Jason Isbell

Jason Isbell headlined Sunday night of this year’s Ride Festival. (Photo by Suzanne Cheavens/Telluride Daily Planet)

This year’s Ride Festival crowd liked to party. Detective Christine Sandoval of the Telluride Marshal’s Department explained there were 13 total arrests during this year’s festival, including seven drug-related arrests. She added there were two arrests during last year’s festival.

“We experienced a higher number of arrests this year than we have in the past during previous festivals. A lot of them involved possession and possession to sell,” she said.

Drugs seized by authorities included heroin, synthetic fentanyl, cocaine, MDMA, LSD, ketamine, magic mushrooms, methamphetamine and prescription-type sedatives, Sandoval explained during a festival debriefing Tuesday morning at the Telluride Community Room.

Officers also found baggies of cocaine and methamphetamine at the post office over the weekend.

“The post office seemed to be the hub,” she said.

Sandoval, who shared information on behalf of Chief Marshal Jim Kolar, said on-duty officers dealt with festivalgoers in a professional manner.

“Chief wanted to add that it is his opinion that the number of arrests would have doubled had it not been for the extreme patience exhibited by the TMO personnel and the reserve officers,” she said. “They were hustling. They were hustling all weekend long.”

John Cohn, the festival’s head of security, added his staff experienced similar interactions, even though security wasn’t actively searching for illegal substances.

“They convinced themselves to get in trouble,” he said.

Sandoval added, “Literally, like drugs were spilling out of their pockets. They would go to pull out their ID and pull out their drugs at the same time. … These were a result of other contacts.”

Festival organizer Todd Creel noted that Widespread Panic, the Friday and Saturday night headliner, has a fanbase that wants to have a good time.

“Each band brings their own crowd. The things that you guys have to deal with are very much band-related. This particular band brings a crowd that likes to party, as you witnessed,” he said. “Last year, we had a much smaller crowd, which I’m sure is part of the reason that we had less incidents. I felt like for 6,000 people in the park, my experience was it was really positive. There’s always going to be a few bad apples, but overall the crowd was amazing.”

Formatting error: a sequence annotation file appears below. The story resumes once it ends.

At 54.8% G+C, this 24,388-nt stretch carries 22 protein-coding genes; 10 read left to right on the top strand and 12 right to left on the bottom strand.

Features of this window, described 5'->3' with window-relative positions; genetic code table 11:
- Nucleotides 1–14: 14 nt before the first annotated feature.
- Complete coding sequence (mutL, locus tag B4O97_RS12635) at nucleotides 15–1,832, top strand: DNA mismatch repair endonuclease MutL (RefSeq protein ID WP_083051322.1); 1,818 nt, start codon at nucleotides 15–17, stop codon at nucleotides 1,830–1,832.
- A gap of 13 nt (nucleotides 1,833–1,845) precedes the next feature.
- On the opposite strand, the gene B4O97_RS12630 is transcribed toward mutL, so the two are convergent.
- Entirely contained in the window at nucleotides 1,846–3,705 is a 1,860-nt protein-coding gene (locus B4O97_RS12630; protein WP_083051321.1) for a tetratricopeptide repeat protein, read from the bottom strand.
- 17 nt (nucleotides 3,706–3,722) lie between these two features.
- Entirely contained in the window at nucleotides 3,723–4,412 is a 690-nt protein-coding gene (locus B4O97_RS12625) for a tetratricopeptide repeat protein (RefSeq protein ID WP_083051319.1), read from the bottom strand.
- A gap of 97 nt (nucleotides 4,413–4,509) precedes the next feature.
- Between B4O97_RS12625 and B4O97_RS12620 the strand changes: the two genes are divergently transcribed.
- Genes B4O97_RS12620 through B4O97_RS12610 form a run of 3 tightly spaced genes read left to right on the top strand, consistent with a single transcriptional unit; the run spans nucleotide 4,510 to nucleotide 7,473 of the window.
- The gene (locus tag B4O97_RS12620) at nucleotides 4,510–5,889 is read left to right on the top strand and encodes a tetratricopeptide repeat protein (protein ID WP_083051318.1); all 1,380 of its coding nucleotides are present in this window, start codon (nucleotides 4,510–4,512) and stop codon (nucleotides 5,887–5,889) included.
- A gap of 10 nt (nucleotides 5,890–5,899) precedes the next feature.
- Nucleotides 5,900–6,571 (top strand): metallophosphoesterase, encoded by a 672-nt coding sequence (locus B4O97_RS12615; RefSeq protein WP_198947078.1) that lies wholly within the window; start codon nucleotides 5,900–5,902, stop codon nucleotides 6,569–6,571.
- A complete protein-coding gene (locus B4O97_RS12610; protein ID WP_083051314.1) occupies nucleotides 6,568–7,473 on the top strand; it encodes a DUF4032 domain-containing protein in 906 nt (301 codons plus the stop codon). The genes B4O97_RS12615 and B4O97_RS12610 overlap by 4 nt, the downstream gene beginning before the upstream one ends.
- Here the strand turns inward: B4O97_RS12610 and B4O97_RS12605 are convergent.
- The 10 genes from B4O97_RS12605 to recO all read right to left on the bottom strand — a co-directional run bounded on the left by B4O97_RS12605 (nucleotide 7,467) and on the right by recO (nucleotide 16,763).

The unofficial attendance numbers were 6,021 for Friday night, 6,256 on Saturday and 5,559 on Sunday. Last year, the average daily attendance was approximately 4,700 for Saturday and Sunday. The Friday night show was a new addition this year, and organizers believe the ingress could have been managed better, especially since there was only one entrance open.

“The Friday night concert caught everyone a little off guard with everybody showing up at once,” said Stephanie Jaquet, Telluride Parks & Recreation director.

With plans to hold a Friday night show in the future, officials suggested opening a second entrance at Town Park, similar to what was done during previous Pretty Lights concerts.

Other than the ticket line, there was an alcohol-checking backlog, Cohn explained, as approximately 144 cans or bottles of alcohol were confiscated throughout the weekend.

On Friday night, Widespread Panic played 16 minutes past the pre-approved curfew of 10 p.m. The town issued a $1,600 fine — $100 per minute — as a result. Creel explained it was an honest mistake, as festival staff thought the Friday night curfew was 10:30 p.m.

“We take the curfew very, very seriously. On Saturday night, (Widespread Panic) would have liked to play longer, but I said, ‘No, we don’t do that,’” he said. “ … We understand the importance of the curfew. … It was an error and it’s not something we expect to ever happen again.”

He added that he plans to end the sets 15 minutes before curfew moving forward.